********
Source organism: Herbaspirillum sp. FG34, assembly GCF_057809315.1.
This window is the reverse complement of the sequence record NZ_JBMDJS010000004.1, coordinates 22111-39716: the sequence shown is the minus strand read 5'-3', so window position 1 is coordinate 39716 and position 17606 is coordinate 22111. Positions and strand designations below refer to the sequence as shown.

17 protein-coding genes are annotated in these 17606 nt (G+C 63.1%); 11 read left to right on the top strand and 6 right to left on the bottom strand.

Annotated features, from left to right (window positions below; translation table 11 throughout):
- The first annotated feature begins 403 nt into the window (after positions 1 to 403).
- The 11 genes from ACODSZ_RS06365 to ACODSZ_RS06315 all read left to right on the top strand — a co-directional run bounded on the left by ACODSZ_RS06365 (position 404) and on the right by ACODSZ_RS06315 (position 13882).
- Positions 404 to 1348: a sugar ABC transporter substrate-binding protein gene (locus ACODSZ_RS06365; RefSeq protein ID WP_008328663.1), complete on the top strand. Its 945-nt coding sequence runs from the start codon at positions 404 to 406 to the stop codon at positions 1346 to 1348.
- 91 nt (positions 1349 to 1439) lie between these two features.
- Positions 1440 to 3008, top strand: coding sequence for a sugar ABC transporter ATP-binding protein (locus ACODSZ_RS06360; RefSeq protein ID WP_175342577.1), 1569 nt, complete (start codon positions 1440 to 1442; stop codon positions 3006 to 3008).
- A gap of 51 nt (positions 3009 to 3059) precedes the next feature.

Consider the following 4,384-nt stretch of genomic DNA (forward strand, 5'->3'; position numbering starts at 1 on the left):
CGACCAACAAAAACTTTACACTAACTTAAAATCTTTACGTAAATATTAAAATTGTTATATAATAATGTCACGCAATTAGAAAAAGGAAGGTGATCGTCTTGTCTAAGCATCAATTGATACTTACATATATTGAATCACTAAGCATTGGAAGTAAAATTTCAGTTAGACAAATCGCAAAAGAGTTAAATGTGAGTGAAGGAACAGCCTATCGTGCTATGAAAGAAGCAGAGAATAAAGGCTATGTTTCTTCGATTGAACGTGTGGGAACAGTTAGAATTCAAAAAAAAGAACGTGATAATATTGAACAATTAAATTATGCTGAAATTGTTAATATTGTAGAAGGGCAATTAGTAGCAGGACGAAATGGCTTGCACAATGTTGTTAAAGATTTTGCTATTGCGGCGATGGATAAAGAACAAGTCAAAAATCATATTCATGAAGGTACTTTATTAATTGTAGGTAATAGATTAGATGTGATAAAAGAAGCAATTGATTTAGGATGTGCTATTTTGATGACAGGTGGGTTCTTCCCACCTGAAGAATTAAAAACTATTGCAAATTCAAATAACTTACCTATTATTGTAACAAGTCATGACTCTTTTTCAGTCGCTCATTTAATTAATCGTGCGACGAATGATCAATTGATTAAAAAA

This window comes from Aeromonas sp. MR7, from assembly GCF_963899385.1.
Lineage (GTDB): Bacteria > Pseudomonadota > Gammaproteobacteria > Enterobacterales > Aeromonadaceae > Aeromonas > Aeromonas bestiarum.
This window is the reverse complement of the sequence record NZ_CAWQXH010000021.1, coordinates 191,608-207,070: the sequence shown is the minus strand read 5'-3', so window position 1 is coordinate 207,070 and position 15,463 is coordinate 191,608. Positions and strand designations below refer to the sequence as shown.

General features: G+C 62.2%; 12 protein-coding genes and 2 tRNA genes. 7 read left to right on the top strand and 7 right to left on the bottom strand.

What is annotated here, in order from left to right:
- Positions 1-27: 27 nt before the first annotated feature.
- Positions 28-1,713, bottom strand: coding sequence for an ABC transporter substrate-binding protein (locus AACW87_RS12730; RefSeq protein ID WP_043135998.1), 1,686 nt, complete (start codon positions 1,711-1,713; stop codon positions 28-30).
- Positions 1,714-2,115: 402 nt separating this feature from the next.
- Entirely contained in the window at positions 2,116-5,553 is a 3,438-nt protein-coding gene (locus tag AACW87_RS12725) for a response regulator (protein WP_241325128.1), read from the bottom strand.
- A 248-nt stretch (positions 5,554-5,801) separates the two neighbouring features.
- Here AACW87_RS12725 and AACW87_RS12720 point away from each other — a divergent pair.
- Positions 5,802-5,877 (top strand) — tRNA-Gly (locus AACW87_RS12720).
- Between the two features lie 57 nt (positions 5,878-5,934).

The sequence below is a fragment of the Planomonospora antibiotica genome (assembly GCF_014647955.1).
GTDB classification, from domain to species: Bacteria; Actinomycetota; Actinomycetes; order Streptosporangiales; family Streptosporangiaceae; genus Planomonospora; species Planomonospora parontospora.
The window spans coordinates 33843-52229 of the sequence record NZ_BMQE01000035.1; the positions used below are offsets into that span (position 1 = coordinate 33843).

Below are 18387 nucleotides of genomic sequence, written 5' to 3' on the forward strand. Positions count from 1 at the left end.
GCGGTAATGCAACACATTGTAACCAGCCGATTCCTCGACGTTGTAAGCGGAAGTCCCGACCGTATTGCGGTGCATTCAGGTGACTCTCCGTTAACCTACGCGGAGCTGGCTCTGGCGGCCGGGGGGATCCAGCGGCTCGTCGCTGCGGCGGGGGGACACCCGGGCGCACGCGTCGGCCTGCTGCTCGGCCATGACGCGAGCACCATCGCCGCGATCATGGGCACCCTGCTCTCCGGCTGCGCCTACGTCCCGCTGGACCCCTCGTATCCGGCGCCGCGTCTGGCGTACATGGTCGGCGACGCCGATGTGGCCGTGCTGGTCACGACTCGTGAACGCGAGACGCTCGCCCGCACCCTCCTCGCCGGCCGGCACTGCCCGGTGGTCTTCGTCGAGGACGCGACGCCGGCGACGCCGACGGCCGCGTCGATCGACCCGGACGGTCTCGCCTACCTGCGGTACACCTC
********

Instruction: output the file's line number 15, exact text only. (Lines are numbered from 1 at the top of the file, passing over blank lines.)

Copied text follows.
This window is the reverse complement of the sequence record NZ_CAWQXH010000021.1, coordinates 191,608-207,070: the sequence shown is the minus strand read 5'-3', so window position 1 is coordinate 207,070 and position 15,463 is coordinate 191,608. Positions and strand designations below refer to the sequence as shown.